Outdoors Notebook: Sunlight not a contaminant harmful to Canadian birds
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It took nearly two years for Canada's courts to reach a decision, but they've finally ruled that reflected sunlight is not an environmental “contaminant.”
Two environmental and animal rights groups, Ecojustice and Ontario Nature, had made that charge. They took the owners of three skyscrapers — whose exteriors are mostly glass — to court, claiming that 7,000 birds died over the last decade after flying into the windows. That “negligence” violated Canada's Environmental Protection Act, they said.
The court said the groups failed to make their case.
The issue figures to be an ongoing one, though, here as well as there.
Since 2010, any new buildings or old ones undergoing extensive renovations in Canada have to be bird-friendly. Similar rules are becoming more common in this country. Christine Sheppard, bird collisions program manager for the American Bird Conservancy, said the state of Minnesota and the city of San Francisco already have bird-specific construction rules in place.
The conservancy is working with Powermill Nature Reserve, Carnegie Museum of Natural History's field station in Rector, to test “glass or glass treatments to determine what products demonstrate a lower incidence of bird collisions.”
Bass fishing is big business, with 11 million fishermen pursuing the species nationwide. Southwick Associates, a Florida-based research firm, recently surveyed some of them.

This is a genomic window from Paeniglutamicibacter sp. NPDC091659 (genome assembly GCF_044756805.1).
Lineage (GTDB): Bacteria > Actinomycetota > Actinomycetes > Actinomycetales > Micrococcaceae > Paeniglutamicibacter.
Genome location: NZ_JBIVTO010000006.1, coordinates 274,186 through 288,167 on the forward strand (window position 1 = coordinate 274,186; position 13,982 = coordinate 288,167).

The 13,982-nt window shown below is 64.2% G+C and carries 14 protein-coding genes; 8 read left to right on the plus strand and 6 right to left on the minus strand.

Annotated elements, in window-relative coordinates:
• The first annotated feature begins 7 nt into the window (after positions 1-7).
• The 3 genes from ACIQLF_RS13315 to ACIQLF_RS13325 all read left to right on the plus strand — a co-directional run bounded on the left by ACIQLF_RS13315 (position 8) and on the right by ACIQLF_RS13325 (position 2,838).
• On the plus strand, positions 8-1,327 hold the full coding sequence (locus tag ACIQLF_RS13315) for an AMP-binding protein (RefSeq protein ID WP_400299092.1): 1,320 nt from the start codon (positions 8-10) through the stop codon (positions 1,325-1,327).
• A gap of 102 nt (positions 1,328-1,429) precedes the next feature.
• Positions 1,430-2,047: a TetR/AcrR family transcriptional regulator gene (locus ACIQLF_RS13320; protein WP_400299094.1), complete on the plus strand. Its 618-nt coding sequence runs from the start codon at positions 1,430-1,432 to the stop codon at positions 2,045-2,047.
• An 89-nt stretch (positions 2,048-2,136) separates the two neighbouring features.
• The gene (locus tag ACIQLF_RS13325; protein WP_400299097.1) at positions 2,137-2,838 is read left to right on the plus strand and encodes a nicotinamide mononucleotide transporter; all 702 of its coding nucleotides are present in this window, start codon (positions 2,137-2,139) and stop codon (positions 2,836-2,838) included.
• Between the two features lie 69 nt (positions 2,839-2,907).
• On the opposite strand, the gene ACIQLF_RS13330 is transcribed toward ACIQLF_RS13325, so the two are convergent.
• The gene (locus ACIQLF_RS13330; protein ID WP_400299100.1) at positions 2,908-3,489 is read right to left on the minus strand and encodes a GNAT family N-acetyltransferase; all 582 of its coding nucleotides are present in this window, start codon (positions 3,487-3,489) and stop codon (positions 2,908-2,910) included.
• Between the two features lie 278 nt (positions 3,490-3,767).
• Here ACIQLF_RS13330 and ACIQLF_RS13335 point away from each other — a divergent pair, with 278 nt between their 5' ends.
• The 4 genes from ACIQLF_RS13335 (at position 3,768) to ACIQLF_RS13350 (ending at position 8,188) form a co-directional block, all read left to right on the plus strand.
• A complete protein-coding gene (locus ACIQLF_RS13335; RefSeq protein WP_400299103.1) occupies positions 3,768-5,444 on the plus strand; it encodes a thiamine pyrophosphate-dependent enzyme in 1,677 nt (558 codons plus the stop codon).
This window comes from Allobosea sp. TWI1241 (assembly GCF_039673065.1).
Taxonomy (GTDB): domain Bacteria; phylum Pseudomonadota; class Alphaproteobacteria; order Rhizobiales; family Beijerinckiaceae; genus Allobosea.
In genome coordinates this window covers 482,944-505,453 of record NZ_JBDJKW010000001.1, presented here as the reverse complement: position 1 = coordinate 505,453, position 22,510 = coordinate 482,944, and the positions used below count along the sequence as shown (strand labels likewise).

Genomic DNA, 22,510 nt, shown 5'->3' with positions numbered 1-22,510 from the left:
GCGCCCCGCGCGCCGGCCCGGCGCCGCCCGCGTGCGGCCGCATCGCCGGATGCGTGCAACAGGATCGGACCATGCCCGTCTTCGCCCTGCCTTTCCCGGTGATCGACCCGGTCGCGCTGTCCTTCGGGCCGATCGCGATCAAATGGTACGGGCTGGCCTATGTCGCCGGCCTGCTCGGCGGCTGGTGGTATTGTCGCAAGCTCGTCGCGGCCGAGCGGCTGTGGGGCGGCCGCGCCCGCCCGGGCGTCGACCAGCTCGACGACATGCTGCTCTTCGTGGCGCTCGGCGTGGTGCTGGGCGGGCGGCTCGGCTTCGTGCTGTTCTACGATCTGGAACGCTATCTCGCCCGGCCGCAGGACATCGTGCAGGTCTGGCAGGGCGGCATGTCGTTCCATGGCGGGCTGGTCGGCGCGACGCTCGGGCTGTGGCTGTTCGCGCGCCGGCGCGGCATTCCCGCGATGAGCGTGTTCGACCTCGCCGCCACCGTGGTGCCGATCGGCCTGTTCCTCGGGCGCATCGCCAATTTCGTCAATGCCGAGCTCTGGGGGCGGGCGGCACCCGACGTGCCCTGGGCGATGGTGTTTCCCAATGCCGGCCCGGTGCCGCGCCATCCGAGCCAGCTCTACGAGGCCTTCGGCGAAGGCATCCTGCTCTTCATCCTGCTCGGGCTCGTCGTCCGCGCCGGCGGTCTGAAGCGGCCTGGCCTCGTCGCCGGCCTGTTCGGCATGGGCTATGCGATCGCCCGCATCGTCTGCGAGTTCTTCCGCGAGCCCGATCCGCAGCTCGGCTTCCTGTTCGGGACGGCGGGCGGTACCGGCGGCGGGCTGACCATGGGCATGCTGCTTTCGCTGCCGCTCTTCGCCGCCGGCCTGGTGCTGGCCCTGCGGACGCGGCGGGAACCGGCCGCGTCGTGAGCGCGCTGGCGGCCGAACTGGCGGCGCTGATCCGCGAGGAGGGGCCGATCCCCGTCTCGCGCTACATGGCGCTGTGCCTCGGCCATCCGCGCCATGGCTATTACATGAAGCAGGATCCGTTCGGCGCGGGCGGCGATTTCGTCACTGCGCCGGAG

Its report showed that 56 percent of bass anglers surveyed have an annual household income of $50,000 or more, with nearly 16 percent bringing in more than $100,000 a year; 77 percent use artificial lures and baits; and more (56 percent) fish from the shore, a dock or other land-based structure than from boats.
They almost all spend money, though. The report determined that more than 98 percent of bass anglers made some kind of fishing-related purchase last year.
Predators and ducks
Trappers are a duck hunter's best fiend, it seems.
Delta Waterfowl has been doing predator management research at various sites in North Dakota and Manitoba. It found that, in Manitoba, less than 1 percent of nests successfully hatched in areas with no trapping, compared to 34 percent in places with trapping. In North Dakota, nest success rates were 28 percent in places with no trapping, 47 percent where it took place.
It takes a success rate of 15 to 20 percent for duck populations to remain stable, the group said.
Bob Frye is a staff writer for Trib Total Media. He can be reached at firstname.lastname@example.org or 724-838-5148.
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